India’s central bank suggests major overhaul of banking sector norms

Photo: Reuters

An Indian central bank working group has recommended a series of changes that could transform the country’s banking landscape by paving the way for large industrial conglomerates to set up banks.

The proposals could also allow large non-banking finance companies and niche payment banks to convert into lenders.

In a report made public on Friday, the committee recommended that banking regulations be amended to allow large industrial houses to act as so-called bank promoters, meaning they could take a significant stake in a lender, something the central bank has strongly resisted in the past.

As well as opening up the banking sector, the committee also suggested adjusting the size of the stakes major shareholders can hold in a lender.

For non-promoter shareholdings a uniform cap of 15% instead of a current tiered structure has been suggested by the committee, which was formed in June to review ownership guidelines and the corporate structure of Indian private sector banks.

It recommended increasing the size of the stake that promoters in private banks can hold to 26% from the current 15% over a 15-year time frame.

In 2018, billionaire banker Uday Kotak, managing director of Kotak Mahindra Bank, took the central bank to the court over an order from the regulator to reduce his stake in the lender to 15%.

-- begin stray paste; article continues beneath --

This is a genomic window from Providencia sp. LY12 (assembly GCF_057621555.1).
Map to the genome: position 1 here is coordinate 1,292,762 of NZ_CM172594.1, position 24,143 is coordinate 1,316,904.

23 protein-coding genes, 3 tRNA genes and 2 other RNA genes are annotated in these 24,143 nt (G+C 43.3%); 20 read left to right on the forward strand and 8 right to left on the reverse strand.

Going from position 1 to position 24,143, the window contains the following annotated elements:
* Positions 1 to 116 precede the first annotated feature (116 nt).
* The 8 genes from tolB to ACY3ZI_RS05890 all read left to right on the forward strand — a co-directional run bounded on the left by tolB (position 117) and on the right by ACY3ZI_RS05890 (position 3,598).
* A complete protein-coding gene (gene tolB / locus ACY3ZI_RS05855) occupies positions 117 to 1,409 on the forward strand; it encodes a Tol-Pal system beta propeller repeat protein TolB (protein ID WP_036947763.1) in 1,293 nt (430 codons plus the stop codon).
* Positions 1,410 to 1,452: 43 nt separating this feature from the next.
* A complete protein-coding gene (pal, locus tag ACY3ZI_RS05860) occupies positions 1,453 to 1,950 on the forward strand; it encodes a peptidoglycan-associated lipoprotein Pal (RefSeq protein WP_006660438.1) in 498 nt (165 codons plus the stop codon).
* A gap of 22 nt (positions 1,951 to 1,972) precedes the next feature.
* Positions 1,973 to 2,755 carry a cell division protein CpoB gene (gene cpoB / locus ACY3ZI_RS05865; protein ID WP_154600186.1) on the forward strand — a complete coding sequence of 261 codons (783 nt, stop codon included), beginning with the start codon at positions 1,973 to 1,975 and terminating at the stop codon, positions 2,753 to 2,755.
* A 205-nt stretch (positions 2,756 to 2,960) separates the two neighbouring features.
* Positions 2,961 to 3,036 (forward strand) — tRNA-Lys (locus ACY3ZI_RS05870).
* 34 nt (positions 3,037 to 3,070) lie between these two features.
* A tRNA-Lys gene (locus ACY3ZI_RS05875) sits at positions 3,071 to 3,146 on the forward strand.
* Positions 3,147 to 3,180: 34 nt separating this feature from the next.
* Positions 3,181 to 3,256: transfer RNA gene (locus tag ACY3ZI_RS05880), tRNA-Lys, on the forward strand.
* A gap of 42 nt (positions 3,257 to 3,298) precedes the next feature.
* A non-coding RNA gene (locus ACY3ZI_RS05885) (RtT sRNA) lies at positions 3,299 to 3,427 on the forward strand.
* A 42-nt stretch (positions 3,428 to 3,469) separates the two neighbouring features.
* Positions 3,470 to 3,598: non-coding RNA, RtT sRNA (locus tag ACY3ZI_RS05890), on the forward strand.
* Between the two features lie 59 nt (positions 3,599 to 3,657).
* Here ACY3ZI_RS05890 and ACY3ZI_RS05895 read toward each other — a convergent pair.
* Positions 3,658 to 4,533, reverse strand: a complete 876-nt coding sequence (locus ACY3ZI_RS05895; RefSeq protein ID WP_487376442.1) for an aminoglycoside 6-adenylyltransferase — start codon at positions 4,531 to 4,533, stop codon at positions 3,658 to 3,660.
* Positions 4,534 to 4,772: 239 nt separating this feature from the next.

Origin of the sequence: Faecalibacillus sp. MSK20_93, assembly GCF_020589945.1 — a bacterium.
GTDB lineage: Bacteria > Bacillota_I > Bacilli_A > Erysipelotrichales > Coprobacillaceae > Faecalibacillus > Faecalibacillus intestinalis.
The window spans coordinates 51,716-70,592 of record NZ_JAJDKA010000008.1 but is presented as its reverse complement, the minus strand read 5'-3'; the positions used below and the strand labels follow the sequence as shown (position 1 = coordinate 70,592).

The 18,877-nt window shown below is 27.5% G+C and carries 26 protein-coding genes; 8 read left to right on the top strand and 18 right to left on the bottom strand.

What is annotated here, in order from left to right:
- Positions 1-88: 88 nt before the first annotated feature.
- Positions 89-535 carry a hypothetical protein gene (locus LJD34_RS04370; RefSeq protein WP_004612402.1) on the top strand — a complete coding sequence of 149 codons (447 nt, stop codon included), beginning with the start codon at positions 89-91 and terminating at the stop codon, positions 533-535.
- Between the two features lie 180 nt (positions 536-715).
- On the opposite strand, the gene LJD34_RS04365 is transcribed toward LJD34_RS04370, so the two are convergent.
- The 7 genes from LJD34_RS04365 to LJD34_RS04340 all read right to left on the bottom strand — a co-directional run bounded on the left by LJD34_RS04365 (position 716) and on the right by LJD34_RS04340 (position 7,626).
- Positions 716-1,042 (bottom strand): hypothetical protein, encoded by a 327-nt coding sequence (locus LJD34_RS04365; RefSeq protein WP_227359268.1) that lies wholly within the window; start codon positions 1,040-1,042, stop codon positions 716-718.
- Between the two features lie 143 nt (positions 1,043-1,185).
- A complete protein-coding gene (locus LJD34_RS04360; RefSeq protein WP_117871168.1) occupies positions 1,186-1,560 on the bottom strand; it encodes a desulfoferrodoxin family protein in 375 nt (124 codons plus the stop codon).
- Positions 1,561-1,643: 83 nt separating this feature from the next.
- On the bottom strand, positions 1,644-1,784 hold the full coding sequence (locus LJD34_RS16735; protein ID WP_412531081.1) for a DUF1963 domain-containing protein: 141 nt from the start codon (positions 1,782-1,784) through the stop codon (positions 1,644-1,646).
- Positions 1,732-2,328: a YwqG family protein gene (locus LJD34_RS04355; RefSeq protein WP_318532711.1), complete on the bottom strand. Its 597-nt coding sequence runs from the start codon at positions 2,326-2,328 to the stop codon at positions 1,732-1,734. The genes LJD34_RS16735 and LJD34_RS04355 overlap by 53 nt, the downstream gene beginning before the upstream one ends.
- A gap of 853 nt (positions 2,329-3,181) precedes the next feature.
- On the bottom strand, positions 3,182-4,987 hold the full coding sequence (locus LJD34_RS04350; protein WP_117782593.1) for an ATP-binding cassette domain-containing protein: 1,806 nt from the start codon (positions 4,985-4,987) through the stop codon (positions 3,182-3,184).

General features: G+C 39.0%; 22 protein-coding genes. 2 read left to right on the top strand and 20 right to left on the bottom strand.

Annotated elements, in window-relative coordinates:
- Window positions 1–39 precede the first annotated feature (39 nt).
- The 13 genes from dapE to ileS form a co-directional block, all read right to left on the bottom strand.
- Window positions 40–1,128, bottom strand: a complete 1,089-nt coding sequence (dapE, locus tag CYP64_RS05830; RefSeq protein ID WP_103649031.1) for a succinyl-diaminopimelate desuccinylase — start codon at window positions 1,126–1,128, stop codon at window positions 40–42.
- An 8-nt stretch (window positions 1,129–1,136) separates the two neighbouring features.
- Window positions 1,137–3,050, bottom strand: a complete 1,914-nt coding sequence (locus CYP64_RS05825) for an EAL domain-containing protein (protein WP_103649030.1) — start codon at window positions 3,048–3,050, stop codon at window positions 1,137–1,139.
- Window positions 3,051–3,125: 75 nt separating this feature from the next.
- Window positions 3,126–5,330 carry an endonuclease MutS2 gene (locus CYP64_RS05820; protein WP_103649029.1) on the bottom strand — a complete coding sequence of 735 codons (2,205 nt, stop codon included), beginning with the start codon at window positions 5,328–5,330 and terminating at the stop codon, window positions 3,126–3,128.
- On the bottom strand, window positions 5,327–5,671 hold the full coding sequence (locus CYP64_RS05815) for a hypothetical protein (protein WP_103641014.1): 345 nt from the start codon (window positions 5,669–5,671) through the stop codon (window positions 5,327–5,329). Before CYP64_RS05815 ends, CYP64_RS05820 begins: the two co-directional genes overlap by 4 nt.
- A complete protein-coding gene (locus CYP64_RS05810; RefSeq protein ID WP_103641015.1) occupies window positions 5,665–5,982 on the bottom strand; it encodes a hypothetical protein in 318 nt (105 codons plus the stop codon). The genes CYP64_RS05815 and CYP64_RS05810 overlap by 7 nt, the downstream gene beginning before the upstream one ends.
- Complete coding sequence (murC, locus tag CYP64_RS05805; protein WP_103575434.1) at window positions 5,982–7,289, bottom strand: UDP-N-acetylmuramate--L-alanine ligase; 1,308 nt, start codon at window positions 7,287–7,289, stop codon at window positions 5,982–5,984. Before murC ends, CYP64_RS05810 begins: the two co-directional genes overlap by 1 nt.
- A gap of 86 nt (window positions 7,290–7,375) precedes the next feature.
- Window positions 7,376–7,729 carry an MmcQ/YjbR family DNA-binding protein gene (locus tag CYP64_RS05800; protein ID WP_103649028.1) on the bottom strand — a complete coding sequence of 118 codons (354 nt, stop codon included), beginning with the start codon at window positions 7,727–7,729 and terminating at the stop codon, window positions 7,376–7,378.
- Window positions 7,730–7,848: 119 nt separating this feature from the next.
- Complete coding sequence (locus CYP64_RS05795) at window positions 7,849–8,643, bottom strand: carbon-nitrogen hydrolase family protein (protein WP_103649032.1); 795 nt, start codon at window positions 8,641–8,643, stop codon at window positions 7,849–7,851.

The panel’s recommendations may also pave the way for shadow banks to convert into lenders. A Non Banking Financial Company (NBFC) or shadow bank with assets of 500 billion rupees ($6.75 billion) and above may be considered for conversion into a bank after 10 years of operations, the report said.

Reuters

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Singapore Reporter/s

In Singapore, we are looking to double our reporting team by this year-end to comprehensively cover the fast-moving world of funded startups and VC, PE & M&A deals. We want reporters who can tell our readers what is really happening in these sectors and why it matters to markets, companies and consumers. The ability to write precisely and urgently is crucial for these roles. Ideal candidates must have to ability to work in a collaborative, dynamic, and fast-changing environment. We want our new hires to be digitally savvy and ready to experiment with new forms of storytelling. Most importantly, we are looking for hard-hitting reporters who work well in a team. Collaboration and collegiality are a must.

Following vacancies can be applied for (only in Singapore).

Following vacancies can be applied for (only in Singapore).   

  • A reporter to track companies/startups that have raised private capital, and have the potential to become unicorns. SEA currently has over 40 companies with a valuation of over $100 million and under $1 billion.
  • A reporter who can get behind the scenes and reveal how funding rounds are put together, or why they’ve failed to materialise. She/he in this role will largely focus on long-format stories. 
  • A journalist to track special situations funds, distressed debt and private credit (from the PE angle) across Asia.